Have Your Feelings Or They Will Have You

Posted by Beetle B. on Sat 13 May 2017

Don’t focus on just the objective facts. Feelings have to be part of the conversation.

At the same time, having them explode is problematic. They should not be bottled up.

Unexpressed feelings block our ability to listen. They distract us while listening.

Unexpressed feelings can lead to low self-esteem. We wish we would stick up for ourself.

Relationships are about feelings. Not expressing them makes the relationship hard.

Find Your Feelings: Learn Where Feelings Hide

Explore Your Emotional Footprint

Many of us grow up with rules or traditions about which emotion is OK to have and which isn’t. These may not be explicit. Just stuff you picked up.

Which emotions do you find easy to express? Which are difficult? Maybe you try not to feel anger? Or suppress/ignore guilt?

Emotional themes are different in different relationships. As are the emotions you are willing to express.

  1. Accept That Feelings Are Normal/Natural

    They are not a deficiency.

  2. Good People Can Have Bad Feelings

    Example: You may feel rage instead of sadness at a funeral.

  3. Your Feelings Are As Important As Theirs

    Don’t put their feelings above yours. If you do, friends and others will notice and manipulate you. Do not signal that your feelings are secondary.

Find The Bundle of Feelings Behind The Simple Labels

One emotion may overpower the others. Untangle and look at all of them.

Some feelings are below:

Category Feelings
Love Affectionate, caring, close, proud, passionate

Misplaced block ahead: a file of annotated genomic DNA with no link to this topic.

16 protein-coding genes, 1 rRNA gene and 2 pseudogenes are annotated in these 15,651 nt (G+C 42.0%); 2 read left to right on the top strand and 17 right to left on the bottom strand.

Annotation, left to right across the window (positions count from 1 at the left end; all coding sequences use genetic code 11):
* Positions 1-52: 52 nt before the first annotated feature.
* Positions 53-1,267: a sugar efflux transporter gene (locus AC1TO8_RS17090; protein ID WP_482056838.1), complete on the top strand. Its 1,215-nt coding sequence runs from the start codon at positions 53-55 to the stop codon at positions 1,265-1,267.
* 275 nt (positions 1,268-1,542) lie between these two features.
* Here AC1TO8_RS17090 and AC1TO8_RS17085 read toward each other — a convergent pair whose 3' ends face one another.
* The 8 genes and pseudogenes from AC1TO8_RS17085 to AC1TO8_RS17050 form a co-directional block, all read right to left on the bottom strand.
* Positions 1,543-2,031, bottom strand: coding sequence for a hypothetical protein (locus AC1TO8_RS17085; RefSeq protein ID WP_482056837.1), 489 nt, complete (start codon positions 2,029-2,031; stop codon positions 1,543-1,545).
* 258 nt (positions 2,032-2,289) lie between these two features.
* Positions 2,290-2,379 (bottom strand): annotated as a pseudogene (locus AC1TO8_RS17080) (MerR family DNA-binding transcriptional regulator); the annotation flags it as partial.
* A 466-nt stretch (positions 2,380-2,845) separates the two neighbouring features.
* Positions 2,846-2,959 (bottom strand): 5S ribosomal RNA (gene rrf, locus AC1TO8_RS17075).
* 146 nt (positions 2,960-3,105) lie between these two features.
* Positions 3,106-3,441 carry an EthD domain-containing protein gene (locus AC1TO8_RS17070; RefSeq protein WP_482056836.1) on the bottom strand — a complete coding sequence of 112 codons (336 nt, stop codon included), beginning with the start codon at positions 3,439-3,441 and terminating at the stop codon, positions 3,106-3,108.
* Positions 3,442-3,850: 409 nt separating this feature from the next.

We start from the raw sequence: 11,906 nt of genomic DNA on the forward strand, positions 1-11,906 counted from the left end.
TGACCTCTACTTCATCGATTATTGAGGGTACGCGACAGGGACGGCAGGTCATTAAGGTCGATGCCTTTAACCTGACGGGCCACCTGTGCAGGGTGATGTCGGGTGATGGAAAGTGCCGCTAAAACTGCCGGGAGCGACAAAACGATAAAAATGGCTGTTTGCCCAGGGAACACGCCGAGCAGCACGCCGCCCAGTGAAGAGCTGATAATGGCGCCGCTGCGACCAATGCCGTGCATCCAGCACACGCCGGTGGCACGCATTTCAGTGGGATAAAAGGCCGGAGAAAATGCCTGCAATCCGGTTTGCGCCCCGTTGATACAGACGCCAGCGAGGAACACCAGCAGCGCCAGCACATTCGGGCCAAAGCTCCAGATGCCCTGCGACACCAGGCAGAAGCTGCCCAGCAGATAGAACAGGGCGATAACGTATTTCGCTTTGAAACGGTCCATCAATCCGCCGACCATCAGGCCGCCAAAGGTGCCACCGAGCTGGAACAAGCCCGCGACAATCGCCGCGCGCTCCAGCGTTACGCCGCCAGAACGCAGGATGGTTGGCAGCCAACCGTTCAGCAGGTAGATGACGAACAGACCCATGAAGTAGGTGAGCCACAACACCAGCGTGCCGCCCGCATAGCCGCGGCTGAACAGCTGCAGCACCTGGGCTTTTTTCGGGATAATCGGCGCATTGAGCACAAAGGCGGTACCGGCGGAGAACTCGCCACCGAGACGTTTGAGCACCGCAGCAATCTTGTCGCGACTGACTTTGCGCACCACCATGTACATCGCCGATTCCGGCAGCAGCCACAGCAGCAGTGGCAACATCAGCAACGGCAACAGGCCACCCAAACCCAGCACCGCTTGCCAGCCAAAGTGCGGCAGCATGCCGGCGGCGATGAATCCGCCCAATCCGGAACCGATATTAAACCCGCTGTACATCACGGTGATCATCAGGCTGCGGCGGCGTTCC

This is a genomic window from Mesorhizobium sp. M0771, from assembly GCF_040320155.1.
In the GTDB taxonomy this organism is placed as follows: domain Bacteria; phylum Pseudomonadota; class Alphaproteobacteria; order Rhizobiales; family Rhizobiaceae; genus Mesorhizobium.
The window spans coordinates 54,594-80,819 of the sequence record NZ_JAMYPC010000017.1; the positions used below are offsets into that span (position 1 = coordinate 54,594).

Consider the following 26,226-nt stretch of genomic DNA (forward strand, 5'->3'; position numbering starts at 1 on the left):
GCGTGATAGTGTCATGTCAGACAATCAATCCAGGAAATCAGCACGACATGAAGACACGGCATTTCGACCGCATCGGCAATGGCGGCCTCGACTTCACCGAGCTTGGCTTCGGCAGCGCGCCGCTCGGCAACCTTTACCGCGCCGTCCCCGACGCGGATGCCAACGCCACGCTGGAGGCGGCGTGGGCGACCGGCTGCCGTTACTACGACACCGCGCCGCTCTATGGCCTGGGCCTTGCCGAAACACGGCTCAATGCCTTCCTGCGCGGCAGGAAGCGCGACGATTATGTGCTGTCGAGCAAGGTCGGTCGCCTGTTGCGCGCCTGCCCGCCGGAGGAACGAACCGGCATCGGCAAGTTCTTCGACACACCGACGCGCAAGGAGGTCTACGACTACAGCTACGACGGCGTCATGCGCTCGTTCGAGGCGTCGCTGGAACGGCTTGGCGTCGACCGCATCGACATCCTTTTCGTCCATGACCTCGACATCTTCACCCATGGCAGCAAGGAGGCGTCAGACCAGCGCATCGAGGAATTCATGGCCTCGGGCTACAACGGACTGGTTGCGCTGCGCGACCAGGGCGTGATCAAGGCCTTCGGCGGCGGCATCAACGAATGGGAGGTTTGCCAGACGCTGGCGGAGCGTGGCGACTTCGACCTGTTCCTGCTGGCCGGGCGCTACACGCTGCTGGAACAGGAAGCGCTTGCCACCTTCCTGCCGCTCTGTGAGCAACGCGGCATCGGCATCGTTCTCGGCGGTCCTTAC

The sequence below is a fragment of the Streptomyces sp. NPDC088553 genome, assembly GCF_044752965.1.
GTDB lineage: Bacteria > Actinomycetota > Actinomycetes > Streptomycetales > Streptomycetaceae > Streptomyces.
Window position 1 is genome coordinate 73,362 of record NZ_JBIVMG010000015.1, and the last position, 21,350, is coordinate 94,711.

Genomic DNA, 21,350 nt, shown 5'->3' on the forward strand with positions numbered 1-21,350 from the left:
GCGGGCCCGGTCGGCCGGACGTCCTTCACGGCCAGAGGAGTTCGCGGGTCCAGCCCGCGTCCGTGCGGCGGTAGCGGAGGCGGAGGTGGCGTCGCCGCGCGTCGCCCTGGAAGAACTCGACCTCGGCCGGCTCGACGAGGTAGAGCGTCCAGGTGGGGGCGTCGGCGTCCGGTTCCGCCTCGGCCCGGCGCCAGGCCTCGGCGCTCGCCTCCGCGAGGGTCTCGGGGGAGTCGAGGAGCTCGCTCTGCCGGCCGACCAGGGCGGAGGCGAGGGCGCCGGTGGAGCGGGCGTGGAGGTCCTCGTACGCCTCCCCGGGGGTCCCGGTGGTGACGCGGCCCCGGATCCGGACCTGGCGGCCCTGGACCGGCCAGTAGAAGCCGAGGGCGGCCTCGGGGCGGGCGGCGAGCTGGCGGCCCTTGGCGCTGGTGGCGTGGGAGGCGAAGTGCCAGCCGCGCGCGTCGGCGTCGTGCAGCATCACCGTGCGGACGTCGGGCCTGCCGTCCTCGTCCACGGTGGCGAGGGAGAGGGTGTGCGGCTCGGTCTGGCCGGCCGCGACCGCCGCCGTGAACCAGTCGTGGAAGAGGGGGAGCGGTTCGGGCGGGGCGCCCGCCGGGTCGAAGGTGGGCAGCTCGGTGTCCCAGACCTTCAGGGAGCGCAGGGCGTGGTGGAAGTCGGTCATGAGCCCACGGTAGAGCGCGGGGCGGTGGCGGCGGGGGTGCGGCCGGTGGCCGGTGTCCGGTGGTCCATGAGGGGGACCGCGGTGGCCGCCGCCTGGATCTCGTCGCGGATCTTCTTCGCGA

Anger Frustrated, exasperated, enraged, indignant
Hurt Let down, betrayed, disappointed, needy
Shame Embarrassed, guilty, regretful, humiliated, self-loathing
Fear Anxious, terrified, worried, obsessed, suspicious
Self-Doubt Inadequate, unworthy, inept, unmotivated
Joy Happy, enthusiastic, full, elated, content
Sadness Bereft, wistful, joyless, depressed
Jealousy Envious, selfish, covetous, anguished, yearning
Gratitude Appreciative, thankful, relieved, admiring
Loneliness Desolate, abandoned, empty, longing

Ding The Feelings Lurking Under Attributions, Judgments and Accusations

Attributions, judgments, and accusations aren’t feelings. Often after the contributions discussion, we feel a void and fill it with blame. What we need to do is fill it with our feelings.

Don’t Treat Feelings As Gospel: Negotiate With Them

  • Rule #2: Get all your feelings into the conversation.
  • Rule #1: Negotiate with your feelings.

Our initial feelings exist. But mentally explore the story - yours, theirs, etc. What is the story missing? Usually your feelings will change as a result. This is part of the negotiation.

Consider your assumptions about the other person’s intentions.

Consider your contribution to the problem. Can we describe the other’s without blaming?

This is all hypothesizing. But it may change your feelings.

Don’t Vent: Describe Feelings Carefully

1. Frame Feelings Back Into The Problem

Step 1: Realize the feelings are important. And they do not need to be rational. It is OK to be embarassed by them.

2. Express The Full Spectrum Of Your Feelings

You can and should express the positive feelings as well!

3. Don’t Evaluate: Just Share

You’re just sharing. Do not evaluate or problem solve.

  1. Express Feelings Without Judging, Attributing or Blaming

  2. Don’t Monopolize: Both Sides Can Have Strong Feelings

    One person’s feelings doesn’t cancel the others.

  3. Say “I Feel…”

    It’s OK (and desirable) to follow this template.

  4. The Importance of Acknowledgment

    Acknowledge the feelings. But don’t fix them at this stage! Signal that it has made an impression on you. And that you are trying to understand them.

tags : communication, dc